The deepening economic crisis of Greece that could have far-reaching effects around the globe is weighing heavily on the minds of several members of Red Deer’s Greek community who still have a lot of family there.
Gus Koupantsis, who operates It’s All Greek to Me restaurant in Red Deer, said the government has been making mistakes for many years by not properly investing the country’s money. And now the citizens are paying for it.
Greece owes the rest of the world more than $340 billion Cdn. “This is hard for a country of 10 million people,” Koupantsis said on Thursday.
He phones family in Greece every couple of days.
“Everybody is sad,” he said. “The government has put in so many taxes, fired people from their jobs. Years ago, we had six to seven per cent unemployment and now it’s between 16 and 20 per cent.”
Koupantsis said so many other countries have similar high unemployment such as Spain, which is running at about 20 per cent.
“The Greek people are hard workers,” said Koupantsis, who himself at age 65 works from about 8:30 a.m. to about 11 p.m. “For the Greeks, it’s not eight hours, it’s 12-16 hours.”
Despite the current gloom hovering over his homeland, Koupantsis is confident that things will turn around in a couple of years.
And he feels even more reason to be grateful that he chose Alberta and Canada as his home 25 years ago.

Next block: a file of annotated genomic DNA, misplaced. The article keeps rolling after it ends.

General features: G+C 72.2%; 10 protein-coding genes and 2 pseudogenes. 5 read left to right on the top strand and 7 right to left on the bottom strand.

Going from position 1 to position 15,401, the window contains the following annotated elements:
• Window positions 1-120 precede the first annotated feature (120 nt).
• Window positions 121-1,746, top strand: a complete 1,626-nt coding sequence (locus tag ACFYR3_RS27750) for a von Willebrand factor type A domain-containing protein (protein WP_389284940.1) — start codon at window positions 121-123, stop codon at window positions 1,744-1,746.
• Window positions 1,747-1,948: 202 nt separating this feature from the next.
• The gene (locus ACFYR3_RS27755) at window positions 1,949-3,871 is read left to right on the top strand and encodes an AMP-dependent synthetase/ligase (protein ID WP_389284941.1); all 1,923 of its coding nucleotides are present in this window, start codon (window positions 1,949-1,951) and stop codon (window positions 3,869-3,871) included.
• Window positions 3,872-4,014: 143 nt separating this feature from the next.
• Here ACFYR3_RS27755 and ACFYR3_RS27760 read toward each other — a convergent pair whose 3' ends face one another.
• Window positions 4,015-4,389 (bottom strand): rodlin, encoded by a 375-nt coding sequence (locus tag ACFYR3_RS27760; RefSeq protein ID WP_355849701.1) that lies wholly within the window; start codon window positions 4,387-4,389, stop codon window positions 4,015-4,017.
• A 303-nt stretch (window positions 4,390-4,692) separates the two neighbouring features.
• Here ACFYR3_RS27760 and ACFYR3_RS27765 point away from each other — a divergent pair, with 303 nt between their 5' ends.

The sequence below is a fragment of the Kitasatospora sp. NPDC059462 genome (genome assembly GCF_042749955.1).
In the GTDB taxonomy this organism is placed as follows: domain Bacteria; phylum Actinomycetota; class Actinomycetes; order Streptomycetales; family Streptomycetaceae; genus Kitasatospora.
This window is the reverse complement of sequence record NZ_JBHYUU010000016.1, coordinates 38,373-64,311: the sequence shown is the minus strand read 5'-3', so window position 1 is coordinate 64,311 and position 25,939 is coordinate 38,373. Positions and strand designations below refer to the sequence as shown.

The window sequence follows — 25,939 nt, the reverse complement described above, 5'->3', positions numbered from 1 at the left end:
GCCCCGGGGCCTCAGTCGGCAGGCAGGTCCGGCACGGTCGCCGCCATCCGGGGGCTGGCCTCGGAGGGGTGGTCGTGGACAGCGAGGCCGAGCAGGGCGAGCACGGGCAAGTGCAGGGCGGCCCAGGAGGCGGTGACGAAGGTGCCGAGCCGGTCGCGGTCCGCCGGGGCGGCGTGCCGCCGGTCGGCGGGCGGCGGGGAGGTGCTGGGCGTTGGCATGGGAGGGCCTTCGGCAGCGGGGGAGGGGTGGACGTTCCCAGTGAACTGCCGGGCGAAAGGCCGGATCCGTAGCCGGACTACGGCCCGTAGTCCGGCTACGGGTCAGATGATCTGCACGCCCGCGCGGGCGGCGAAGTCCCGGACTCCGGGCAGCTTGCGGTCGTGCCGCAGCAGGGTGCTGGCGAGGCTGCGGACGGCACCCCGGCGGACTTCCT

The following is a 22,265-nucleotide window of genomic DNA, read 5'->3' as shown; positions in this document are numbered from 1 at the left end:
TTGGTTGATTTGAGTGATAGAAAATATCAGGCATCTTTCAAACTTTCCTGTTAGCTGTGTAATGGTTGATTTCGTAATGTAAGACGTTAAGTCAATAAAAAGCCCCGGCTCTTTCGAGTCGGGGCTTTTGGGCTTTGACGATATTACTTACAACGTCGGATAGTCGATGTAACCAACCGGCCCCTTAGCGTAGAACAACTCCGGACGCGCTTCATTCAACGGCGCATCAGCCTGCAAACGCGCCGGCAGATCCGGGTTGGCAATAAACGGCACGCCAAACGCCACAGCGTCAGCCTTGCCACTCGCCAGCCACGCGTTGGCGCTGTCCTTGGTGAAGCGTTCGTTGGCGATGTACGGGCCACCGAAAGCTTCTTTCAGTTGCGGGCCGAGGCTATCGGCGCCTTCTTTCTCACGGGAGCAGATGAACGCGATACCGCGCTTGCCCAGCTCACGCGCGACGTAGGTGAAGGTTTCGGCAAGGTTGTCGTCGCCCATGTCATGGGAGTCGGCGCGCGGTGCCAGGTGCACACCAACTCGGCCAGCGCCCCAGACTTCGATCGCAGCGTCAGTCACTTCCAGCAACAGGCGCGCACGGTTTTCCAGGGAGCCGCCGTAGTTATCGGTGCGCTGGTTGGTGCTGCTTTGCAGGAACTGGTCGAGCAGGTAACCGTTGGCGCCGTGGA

“If you see what kind of problems Europe has, we are doing good,” he said.
On Thursday, Greek legislators passed the second and final austerity bill essential for releasing crucial bailout funds. Without the funds, Greece was expected to run out of money in mid July, according to the Associated Press.
Fears of a Greek default have weighed heavy on global markets in recent weeks. Investors have been fretting that a default could trigger a major banking crisis and potential turmoil in global markets.
Nick Sakkalis, owner of the Mythos eatery, said some of his relatives are feeling the impact after having their pensions cut. Among his family still over there is his mother, a sister, cousins and nephews.
His brother-in-law is among the fortunate ones who still has a job, working as a general mechanic for the ship industry. Some of Sakkalis’ younger relatives just graduated from university and cannot find jobs yet.
“If the country is going down, what can you do?” Sakkalis said. He said the government of Greece hasn’t properly taxed for years.
And now in the last couple of years, it’s calling upon people to pay more and more, he said. “Politics makes lots of mistakes,” said Sakkalis, who moved to Canada 42 years ago. “Everyone should pay the price.”
Sakkalis figures that some of people’s wages, including government officials, should be garnished to help the country get out of economic turmoil and back on its feet.
Sakkalis said he doesn’t like the actions of some protestors who end up destroying things and that ends up costing the government and the people money.
George Toppas of Red Deer said he believes that everyone should be concerned.
“This is a global situation that is happening,” Toppas said.